- Weight loss – insert a sad face here; I have been fighting this battle for years and at the moment I’m the fattest I’ve ever been. Nothing to boast about, and a lot to worry about.
- Move more – physiotherapy won’t do it all. You need to move more at home, outdoors, just about anywhere. Of course, this is super difficult for bedridden patients, but those of you who use a wheelchair or are able to walk, can move more. Although I’m doing pretty well, sometimes I sink into depression and I can’t drag myself out of bed. Fortunately, I found a solution. I got myself a dog! So now, I have to go on walks a few times a day, even when my body is heavy like a sack of flour and every step feels like a Mount Everest climb. And now guess: who walks whom?
- A healthy, well-balanced diet – yes, diet is very important. I mentioned above the Mediterranean diet, but generally it’s about eating healthy – fulfilling one’s nutritional needs in a balanced way, including foods that reduce the risk of stroke. Take vitamins! Vitamin deficiencies are one of the stroke risk factors.
- Of course, those of you who are able to exercise, would benefit from 3-4 cardio sessions a week, but now I can see some of your faces saying “yeah, sure”. It’s good to do that routine, but sure – after TIA your workout is limited to dangling a cane – so what you can do then is just a walk, some stretching or swimming. Let’s stay reasonable.
- Stop or cut down on alcohol consumption. Sorry!. After my first stroke, my attending said to me, roughly: „Miss Kasia, stick rather to a wine of glass with your lunch and not a bottle of vodka at a party, ok?” I’m fine with that:) These days I don’t drink at all because of the antiepileptic meds. From a party girl (university days) I turned into a teetotaler. And I’m fine!:)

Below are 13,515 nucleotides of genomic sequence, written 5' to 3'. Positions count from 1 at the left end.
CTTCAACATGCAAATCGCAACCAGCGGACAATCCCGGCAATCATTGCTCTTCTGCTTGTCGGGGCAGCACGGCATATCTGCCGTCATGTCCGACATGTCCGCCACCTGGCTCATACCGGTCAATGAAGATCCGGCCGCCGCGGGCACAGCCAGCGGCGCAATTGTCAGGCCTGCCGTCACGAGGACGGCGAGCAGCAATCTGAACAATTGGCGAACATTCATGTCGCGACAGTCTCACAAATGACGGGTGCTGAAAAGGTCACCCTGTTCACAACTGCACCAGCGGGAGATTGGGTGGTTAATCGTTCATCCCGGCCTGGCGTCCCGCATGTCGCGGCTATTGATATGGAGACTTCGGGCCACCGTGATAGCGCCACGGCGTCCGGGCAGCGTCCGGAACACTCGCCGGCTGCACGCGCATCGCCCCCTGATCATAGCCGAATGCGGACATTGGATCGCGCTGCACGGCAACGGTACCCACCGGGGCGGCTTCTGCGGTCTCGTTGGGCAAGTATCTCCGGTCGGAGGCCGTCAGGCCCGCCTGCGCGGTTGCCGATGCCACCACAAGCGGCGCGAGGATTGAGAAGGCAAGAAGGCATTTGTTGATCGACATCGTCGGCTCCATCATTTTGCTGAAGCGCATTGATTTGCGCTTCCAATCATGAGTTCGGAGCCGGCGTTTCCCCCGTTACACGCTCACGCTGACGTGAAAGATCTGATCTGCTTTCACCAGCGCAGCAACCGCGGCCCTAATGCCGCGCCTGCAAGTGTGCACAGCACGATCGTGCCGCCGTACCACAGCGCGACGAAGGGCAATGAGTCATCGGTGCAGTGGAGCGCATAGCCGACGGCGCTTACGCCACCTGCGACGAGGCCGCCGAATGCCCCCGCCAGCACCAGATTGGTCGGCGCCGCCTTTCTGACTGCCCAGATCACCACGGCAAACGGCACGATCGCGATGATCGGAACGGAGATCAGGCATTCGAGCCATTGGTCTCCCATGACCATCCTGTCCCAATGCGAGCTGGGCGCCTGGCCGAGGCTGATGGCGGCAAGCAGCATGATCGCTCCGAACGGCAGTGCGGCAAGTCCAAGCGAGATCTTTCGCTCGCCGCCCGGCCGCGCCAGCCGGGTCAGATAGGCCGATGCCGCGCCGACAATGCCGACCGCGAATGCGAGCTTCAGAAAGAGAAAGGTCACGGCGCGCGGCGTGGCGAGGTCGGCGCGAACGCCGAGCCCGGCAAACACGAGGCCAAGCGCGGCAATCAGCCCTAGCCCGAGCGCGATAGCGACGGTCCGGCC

- Less stress – yes, really. Again it’s something that’s easy to say, difficult to incorporate in our lives. By the way, there is no hard proof that stress leads to strokes, but… ongoing, constant stress undoubtedly exhausts human body, and according to some doctors, increases the risk of stroke.
- Drink water – plenty of it – it’s incredibly important for our bodies. If I remember right, research shows that 60% of patients admitted to stroke wards is dehydrated. And in such case, blood becomes thicker. You well know what it means for patients who were hospitalized because of a thrombus (blood clots). No need to convince you any further how important it is to stay hydrated, right?
- Change your lifestyle – I find this point hilarious, as this one is usually a summary of all the previous tips. Cause a change of diet, quitting smoking, almost daily exercise etc. sounds like a revolutionary change, right?
A lot of new habits need to be incorporated into our lives, but nothing is too much or too difficult to prevent another stroke.
The list may look daunting, but in fact it can be shortened to just two points: take care of your health and change your lifestyle. The rest may be intimidating, but let me tell you why it’s just a first glance impression.
All of the above things are interconnected; one stems from the other, and the other from yet another one. And still, the most important thing is to make changes in your lifestyle.
Ultimately, it’s about creating new habits and routines. It’s tough, but doable. And yet, if you ask me if I have changed my life to incorporate all of the above points – I have to say, not really. Not all of them. Unfortunately. But I’m still working on it! I know how important the new routine is.
This post is based on my experience and input I found here: